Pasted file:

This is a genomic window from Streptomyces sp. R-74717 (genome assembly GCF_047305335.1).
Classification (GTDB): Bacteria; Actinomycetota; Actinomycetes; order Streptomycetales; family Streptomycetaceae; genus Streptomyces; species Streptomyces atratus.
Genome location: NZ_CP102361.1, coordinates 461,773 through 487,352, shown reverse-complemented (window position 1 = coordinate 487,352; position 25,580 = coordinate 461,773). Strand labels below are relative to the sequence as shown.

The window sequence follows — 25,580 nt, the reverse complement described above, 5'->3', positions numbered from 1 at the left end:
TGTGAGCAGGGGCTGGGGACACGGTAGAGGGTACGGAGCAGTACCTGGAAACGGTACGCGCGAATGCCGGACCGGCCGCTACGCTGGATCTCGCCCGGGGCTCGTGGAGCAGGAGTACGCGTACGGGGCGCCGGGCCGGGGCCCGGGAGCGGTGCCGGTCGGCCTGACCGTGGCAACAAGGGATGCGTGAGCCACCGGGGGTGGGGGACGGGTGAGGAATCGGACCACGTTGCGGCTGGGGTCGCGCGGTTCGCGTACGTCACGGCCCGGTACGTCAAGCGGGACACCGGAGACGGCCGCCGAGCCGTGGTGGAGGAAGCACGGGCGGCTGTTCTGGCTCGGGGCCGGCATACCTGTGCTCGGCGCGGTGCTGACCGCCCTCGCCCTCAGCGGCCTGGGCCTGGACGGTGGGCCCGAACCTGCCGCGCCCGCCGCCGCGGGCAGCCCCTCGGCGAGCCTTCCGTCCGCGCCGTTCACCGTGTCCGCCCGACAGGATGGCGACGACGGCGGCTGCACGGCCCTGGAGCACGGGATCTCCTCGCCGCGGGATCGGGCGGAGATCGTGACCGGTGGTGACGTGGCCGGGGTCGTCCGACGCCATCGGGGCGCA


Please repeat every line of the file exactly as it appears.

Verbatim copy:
This is a genomic window from Streptomyces sp. R-74717 (genome assembly GCF_047305335.1).
Classification (GTDB): Bacteria; Actinomycetota; Actinomycetes; order Streptomycetales; family Streptomycetaceae; genus Streptomyces; species Streptomyces atratus.
Genome location: NZ_CP102361.1, coordinates 461,773 through 487,352, shown reverse-complemented (window position 1 = coordinate 487,352; position 25,580 = coordinate 461,773). Strand labels below are relative to the sequence as shown.

The window sequence follows — 25,580 nt, the reverse complement described above, 5'->3', positions numbered from 1 at the left end:
TGTGAGCAGGGGCTGGGGACACGGTAGAGGGTACGGAGCAGTACCTGGAAACGGTACGCGCGAATGCCGGACCGGCCGCTACGCTGGATCTCGCCCGGGGCTCGTGGAGCAGGAGTACGCGTACGGGGCGCCGGGCCGGGGCCCGGGAGCGGTGCCGGTCGGCCTGACCGTGGCAACAAGGGATGCGTGAGCCACCGGGGGTGGGGGACGGGTGAGGAATCGGACCACGTTGCGGCTGGGGTCGCGCGGTTCGCGTACGTCACGGCCCGGTACGTCAAGCGGGACACCGGAGACGGCCGCCGAGCCGTGGTGGAGGAAGCACGGGCGGCTGTTCTGGCTCGGGGCCGGCATACCTGTGCTCGGCGCGGTGCTGACCGCCCTCGCCCTCAGCGGCCTGGGCCTGGACGGTGGGCCCGAACCTGCCGCGCCCGCCGCCGCGGGCAGCCCCTCGGCGAGCCTTCCGTCCGCGCCGTTCACCGTGTCCGCCCGACAGGATGGCGACGACGGCGGCTGCACGGCCCTGGAGCACGGGATCTCCTCGCCGCGGGATCGGGCGGAGATCGTGACCGGTGGTGACGTGGCCGGGGTCGTCCGACGCCATCGGGGCGCA